There aren't very many African-American members of the LDS Church, so many African-American Saints over the years have felt out of place or disconnected to the Gospel. The Genesis Group is super welcoming of anybody and everybody from any background, race, or nationality. Differences (rather than conformity) are celebrated. It's a separate congregation, but it doesn't replace the one you're already going to. It's just extra. So, those familiar with the Church's setup... if your kid is in Primary in your ward and you take them to Genesis, they'd be in Primary in Genesis as well - two groups of friends, as I see it!

Personally, I love it. I love being around black people. I'm most comfortable in that environment. Good Church-going black folks who love everybody. Those are my favorite kinda people. I also think kids should be exposed to diversity, so I 100% support the many white adoptive couples who bring their African-American children to the Genesis Group to expose them to people of all kinds of races and people who look more like them. I don't want Kal to feel out of place by never seeing black people (actually, we'll probably never have to worry about this seeing as how Zay and I do hair and we have black people at our house all the time, but I still want to give Genesis props).

According to the 2011 Census estimates, Utah's race demographics look like this:

White: 91.9% (78.1% in the U.S.)
Black: 1.3% (13.1% in the U.S.)
American Indian and Alaska Native: 1.5% (1.2% in the U.S.)
Asian: 2.2% (5.0% in the U.S.)
Native Hawaiian and Other Pacific Islander: 1.0% (0.2% in the U.S.)
Persons reporting two or more races: 2.2% (2.3% in the U.S.)
Persons of Hispanic or Latino Origin: 13.2% (16.7% in the U.S.)
White persons not Hispanic: 80.1% (63.4% in the U.S.)

Of course we've got more Polynesians than the average! But the percentage of white vs. black is pretty skewed compared to the U.S. as a whole. Black people tend to seek each other out and then ask each other, "What brought you to Utah??" Ha ha.

That's why I like the Genesis Group.

Zay, on the other hand, has a completely different view on it and I have to respect that. He worked in a salon once with a bunch of black women (oh, boy)... not just any black women, but outspoken black-power support-your-own-kind type of black women. Zay completely clashes with those kind of women. With those kind of black people. And they attend Genesis to support their black community, so he has a negative view of the whole thing. You know... Why do black people have to have their own special Church? They always want to be treated special. They can't do anything on their own merit. They've got to act high and mighty like they're owed something because of something (slavery) that ain't got nothing to do with the present day or their present condition... Those are some of his thoughts.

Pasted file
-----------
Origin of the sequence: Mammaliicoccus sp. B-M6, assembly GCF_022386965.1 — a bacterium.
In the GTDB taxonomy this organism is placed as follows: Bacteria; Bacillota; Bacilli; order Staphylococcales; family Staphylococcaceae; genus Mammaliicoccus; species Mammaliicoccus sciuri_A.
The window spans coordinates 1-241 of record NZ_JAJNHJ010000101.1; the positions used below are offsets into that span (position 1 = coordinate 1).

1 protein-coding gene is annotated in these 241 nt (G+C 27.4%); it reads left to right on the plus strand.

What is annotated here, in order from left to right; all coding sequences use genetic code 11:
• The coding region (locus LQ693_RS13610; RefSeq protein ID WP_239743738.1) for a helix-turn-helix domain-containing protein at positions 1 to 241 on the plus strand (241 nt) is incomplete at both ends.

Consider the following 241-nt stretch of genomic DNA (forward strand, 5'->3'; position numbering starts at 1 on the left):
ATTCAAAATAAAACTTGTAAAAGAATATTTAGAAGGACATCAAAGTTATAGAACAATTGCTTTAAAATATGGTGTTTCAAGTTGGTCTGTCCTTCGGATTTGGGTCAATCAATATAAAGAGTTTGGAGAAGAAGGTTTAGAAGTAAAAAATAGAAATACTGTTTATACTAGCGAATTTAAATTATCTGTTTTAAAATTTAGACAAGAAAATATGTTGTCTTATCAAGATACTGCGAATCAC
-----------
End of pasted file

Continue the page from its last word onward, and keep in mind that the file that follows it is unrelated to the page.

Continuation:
He came home once talking about this debate they were having at the salon about two guys (a black guy and a white guy) going into an interview for the same job. All else being equal, who's more likely to get the job? The women were saying the white guy would, because people are racist and the black guy wouldn't get a fair shot. Zay says, why doesn't the black guy just work hard enough to get the job? Life isn't fair. If he's at a disadvantage, he just needs to work harder. The end. Quit asking for a handout. Work harder to get the job in the first place. Society doesn't owe you anything. Quit complaining. It's embarrassing. They were shocked at him and said he was being disrespectful of his own people and he should do more to fight for equal rights.

The women were saying that slavery didn’t happen to them personally, but the repercussions from slavery trickled down their family line and affects them today. Zay says, everyone of any race is dealt a hand when they are born and they can't choose what hand is dealt them. Some white folks are dealt bad hands too, but you don't see them trying to pinpoint an event in history that is making their particular hand difficult and trying to get someone to give them something or treat them special because of it. Life is unfair. Get over it. White people today don't need to pay for what their ancestors did.